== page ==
Over the last decade, there’s been a recurring question put to our leaders. That is, “what about young people’s futures?” It is a line that has seemed cynical at times; used by anti-Brexit groups, for instance, to encourage support for overturning the EU referendum result. More recently it became the favourite among climate change activists. “The eyes of all future generations are upon you”, Greta Thunberg famously told world leaders at the United Nations climate action summit.
And yet, during the pandemic, it is a question that has been curiously absent – right around the time it is most needed. What is going to happen to the young with our Coronavirus policies, after all? I don’t think it’s selfish to wonder this; young people know that the crisis has presented leaders with impossible choices; they’re prepared to take on the huge tax bill coming, and they are deeply concerned about protecting their elders, whatever the newspapers suggest. Even so, they are not immune to the toll of this virus, and need to know that there is some hope for them at the end.
I don’t count myself as young, incidentally, as I’m 31 and going steadily grey. But I’m young-ish – a millennial, and I wonder about my future too. The Government’s recent Tier 2 restrictions, which – like many others – I am subjected to from today, has left me with deeper concerns than whether I’ll be able to meet friends. To me, it signals the continuation of what could best be described as “Economic Neverland”. Once my generation had aspirations for homes, families and the rest, but alongside the double whammy of 2008’s financial crisis, it feels that we are unable to grow up.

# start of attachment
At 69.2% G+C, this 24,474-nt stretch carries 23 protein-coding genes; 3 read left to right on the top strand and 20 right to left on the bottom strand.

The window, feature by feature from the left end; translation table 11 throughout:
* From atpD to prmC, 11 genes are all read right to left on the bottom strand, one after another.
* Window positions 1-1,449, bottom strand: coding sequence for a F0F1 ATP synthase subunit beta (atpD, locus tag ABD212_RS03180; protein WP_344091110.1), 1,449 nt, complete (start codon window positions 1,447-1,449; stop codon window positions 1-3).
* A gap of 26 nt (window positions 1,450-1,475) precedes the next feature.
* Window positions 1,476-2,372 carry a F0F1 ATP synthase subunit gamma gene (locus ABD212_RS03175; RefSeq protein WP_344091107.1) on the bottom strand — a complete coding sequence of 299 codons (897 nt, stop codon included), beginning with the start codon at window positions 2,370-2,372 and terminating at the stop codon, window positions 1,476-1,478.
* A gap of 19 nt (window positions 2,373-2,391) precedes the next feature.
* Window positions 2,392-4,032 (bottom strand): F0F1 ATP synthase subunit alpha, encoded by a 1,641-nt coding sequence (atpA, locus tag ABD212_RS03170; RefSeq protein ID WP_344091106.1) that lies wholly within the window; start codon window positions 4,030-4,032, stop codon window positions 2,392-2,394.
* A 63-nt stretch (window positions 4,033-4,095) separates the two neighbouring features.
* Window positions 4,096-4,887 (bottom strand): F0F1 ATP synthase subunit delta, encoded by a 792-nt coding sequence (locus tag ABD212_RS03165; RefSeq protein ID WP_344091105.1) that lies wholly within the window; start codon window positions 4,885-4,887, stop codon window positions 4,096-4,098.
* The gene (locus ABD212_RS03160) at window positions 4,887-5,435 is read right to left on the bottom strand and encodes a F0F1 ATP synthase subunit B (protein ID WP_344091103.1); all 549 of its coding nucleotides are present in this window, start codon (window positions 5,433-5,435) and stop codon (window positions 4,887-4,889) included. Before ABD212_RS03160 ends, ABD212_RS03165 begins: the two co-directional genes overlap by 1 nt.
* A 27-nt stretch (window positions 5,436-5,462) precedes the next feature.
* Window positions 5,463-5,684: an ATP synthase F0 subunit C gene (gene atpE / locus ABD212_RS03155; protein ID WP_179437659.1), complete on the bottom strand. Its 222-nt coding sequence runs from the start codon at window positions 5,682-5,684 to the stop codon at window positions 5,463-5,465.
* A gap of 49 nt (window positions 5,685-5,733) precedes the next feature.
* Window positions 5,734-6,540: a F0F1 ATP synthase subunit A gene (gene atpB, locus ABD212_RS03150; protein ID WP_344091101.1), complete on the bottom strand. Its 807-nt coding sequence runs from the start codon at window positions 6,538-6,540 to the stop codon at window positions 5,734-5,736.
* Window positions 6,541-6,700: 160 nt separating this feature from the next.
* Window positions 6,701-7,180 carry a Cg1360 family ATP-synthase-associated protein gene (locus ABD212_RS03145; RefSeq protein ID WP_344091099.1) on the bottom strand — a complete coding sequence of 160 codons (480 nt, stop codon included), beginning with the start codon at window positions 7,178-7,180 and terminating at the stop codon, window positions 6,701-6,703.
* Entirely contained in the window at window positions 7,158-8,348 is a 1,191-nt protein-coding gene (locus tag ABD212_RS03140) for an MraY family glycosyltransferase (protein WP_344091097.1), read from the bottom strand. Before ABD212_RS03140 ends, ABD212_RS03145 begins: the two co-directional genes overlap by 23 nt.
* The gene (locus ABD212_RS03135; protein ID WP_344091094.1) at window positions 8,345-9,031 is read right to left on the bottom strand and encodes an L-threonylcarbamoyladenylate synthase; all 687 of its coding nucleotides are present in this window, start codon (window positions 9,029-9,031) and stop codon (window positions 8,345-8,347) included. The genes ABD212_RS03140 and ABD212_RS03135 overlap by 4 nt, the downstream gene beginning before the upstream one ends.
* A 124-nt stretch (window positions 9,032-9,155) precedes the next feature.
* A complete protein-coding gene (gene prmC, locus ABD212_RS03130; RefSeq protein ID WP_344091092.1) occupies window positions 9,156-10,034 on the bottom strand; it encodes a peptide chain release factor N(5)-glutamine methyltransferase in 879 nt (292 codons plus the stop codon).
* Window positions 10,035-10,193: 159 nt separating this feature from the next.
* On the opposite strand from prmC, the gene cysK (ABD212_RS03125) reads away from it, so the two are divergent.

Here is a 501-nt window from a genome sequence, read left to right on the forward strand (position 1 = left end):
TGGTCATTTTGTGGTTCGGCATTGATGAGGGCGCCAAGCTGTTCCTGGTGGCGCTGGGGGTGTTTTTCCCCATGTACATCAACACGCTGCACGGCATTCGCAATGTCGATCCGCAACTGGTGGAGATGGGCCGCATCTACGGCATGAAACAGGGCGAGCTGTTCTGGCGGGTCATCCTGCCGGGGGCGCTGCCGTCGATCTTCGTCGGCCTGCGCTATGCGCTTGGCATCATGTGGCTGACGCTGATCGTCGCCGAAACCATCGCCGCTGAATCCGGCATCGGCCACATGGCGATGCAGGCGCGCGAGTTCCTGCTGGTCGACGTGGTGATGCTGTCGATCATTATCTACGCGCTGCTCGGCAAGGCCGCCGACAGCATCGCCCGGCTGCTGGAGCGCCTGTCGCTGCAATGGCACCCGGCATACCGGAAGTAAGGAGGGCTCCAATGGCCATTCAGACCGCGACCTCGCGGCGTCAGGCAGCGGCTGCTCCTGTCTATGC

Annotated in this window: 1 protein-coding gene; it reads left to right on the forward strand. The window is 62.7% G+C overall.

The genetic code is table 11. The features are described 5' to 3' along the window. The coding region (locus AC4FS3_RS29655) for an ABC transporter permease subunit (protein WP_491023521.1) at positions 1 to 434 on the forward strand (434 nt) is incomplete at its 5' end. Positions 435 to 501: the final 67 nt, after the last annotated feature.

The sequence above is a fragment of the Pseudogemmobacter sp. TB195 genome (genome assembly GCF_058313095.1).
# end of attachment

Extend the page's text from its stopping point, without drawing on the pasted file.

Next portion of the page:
This crisis has, in many ways, been a “Peter Pan-demic”, if I may. It’s devastating for everyone. But we are consigning multiple generations to not being able to reach the markers of adulthood.
The first sign has been housing. Forget the picket fence, many people are moving back home with mum and dad. I know because I was one of them (lucky enough to be able to self-isolate first). My studio flat would have been intolerable over lockdown, and several friends made the same decision. Others are now back because they’ve lost their job or had to take a pay cut. No matter how much you love home, this is not the direction life is meant to go in.
Then there are the other challenges. I’ve been sad to watch friends cancel weddings this year, and the idea of having babies is almost certainly out of the question (even though many of us are in the pressing decade of our thirties). Conservatives have made massive advances in changing these facts – the housing algorithm was a very positive sign that MPs want to better the system – and yet the virus is a case of one step forward, two steps back.
I can only write this from a millennial perspective, but 16-24 year olds have been one of the worst affected groups; the most hit by job losses, as the number of people made redundant in the UK has risen to the fastest rate on record. Many cannot enjoy a full university experience, with Zoom replacing face-to-face teaching and Fresher’s Week now on hold for the foreseeable future. And it doesn’t bear thinking about what lies ahead for children, caught in the middle of school reopenings, which have increasingly become a political football.
Quite simply, I wouldn’t mind a Thunberg of the Coronavirus crisis – to remind leaders that “the eyes of all future generations are upon you.” Yes, the priority is to navigate the present – but our sleep-deprived politicians also have a duty to cast their minds to the decades ahead; to think about the sustainability of their policies, and what’s being asked of existing generations, and of those to come. From young people’s job security, to knowing they can settle down, there must be a way out of Neverland eventually.